Rapeseed protein consumption has comparable beneficial effects on human metabolism as soy protein, say nutrition scientists in Germany.
Soy protein dominates the plant-based space. Ninety-five percent of all plant-based proteins, with the exception of wheat, come from this legume – which originally hails from East Asia.
Soy protein contains no cholesterol, a minimum amount of fat, and perhaps most importantly for consumers seeking a high-protein meat alternative, soy is a complete protein. This means that it contains all nine essential amino acids, including those humans cannot produce themselves.
Dependence on a singular plant-protein source, however, can encourage monoculture cropping and have detrimental effects on global biodiversity. The vast majority of soy (80%) is produced in just three countries – the US, Brazil, and Argentina – and is regarded a major contributor to deforestation in South America.
But what if there was another high-protein crop that could help meet growing global demand for plant-based foods? Researchers in Germany suspect they have found just the thing: rapeseed.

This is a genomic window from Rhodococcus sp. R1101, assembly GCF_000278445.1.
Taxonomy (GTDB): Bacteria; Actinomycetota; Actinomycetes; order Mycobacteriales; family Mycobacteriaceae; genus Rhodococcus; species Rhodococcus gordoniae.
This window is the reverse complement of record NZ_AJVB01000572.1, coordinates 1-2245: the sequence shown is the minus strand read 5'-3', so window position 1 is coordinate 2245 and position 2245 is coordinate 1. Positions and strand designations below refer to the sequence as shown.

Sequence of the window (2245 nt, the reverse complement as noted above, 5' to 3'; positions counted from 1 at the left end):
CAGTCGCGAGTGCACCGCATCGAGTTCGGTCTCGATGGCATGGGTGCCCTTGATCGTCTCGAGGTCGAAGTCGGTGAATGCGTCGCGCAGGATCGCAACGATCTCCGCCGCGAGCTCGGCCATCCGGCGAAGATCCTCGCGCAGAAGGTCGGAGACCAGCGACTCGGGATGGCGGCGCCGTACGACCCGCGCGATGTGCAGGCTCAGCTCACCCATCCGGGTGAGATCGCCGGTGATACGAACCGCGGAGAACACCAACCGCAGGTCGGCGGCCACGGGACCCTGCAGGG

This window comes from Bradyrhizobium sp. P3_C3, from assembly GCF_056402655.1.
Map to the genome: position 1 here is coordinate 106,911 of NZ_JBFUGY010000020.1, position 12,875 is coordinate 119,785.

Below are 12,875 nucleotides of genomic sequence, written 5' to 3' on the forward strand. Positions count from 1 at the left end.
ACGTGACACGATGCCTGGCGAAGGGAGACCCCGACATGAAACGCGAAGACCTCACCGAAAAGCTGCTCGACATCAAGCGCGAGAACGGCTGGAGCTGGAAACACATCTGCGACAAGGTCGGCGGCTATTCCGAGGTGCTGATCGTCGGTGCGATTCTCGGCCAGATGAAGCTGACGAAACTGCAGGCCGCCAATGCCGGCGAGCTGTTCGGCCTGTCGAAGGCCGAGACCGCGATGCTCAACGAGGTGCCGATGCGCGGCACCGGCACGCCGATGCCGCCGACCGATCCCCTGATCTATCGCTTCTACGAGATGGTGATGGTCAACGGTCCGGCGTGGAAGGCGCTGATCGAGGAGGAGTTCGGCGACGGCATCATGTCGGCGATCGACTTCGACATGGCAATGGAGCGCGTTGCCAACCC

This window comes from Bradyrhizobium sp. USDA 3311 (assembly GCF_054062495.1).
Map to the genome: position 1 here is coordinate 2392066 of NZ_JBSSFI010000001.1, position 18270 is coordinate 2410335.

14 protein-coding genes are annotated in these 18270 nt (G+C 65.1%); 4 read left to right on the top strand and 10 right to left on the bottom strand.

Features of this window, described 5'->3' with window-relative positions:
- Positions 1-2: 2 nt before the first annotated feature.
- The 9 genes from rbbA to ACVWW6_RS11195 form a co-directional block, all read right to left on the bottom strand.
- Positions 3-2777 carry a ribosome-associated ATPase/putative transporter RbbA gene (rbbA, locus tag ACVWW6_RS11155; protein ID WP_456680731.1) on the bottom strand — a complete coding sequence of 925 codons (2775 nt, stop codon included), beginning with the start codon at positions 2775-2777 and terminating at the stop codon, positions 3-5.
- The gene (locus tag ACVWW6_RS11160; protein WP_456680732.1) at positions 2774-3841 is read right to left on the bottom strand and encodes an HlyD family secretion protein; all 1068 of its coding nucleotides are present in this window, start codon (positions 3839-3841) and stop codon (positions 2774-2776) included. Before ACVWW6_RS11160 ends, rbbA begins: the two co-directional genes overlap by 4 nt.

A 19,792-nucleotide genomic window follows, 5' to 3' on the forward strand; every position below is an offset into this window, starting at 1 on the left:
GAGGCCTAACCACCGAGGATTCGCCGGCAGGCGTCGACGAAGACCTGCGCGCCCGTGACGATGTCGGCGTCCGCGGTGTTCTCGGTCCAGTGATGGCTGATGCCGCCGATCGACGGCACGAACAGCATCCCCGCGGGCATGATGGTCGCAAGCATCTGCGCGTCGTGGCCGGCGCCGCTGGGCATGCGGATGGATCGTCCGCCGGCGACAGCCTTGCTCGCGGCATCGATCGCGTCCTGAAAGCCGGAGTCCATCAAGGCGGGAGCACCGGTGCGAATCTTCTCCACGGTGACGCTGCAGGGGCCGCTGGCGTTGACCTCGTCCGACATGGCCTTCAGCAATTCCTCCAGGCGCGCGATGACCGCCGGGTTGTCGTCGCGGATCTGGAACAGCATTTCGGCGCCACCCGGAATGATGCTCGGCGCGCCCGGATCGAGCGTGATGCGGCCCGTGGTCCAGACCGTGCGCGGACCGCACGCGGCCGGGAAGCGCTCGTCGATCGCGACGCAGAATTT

“Due to a rising world population it will become increasingly important to open up further protein sources, to guarantee the supply for the world population with enough protein,” nutritionist Christin Volk from the Institute of Agricultural and Nutritional Sciences at Martin Luther University Halle-Wittenberg told FoodNavigator.
“Previous studies showed a valuable amino acid profile [in rapeseed], which is comparable to that of soy protein. For this reason, rapeseed protein is a promising new protein source.” Rapeseed protein and our metabolism
Rapeseed, or canola as it is known in the US and Canada, contains approximately 20% high-quality protein.
Rapeseed also contains phytochemicals – chemical compounds produced by plants – which the researchers believe could have beneficial effects on health. Another advantage is that rapeseed is already being cultivated in Europe, predominantly to produce rapeseed oil.
Rapeseed cake, a by-product of oil production, is currently used as a nutritious feed for livestock, but the researchers see potential for this protein-rich side stream to be used as an ingredient for new food products.
Having determined that rapeseed has a comparably beneficial composition of amino acids to soy, the researchers set out to investigate its effects on metabolism. “So far, only a few data on the effect of rapeseed protein intake in humans had been available,” said Volk’s colleague Gabriele Stangl.
The researchers conducted a study with 20 participants, who were invited to eat a specifically prepared meal on three separate days: noodles with tomato sauce, that either contained no additional protein or was enriched with soy or rapeseed protein.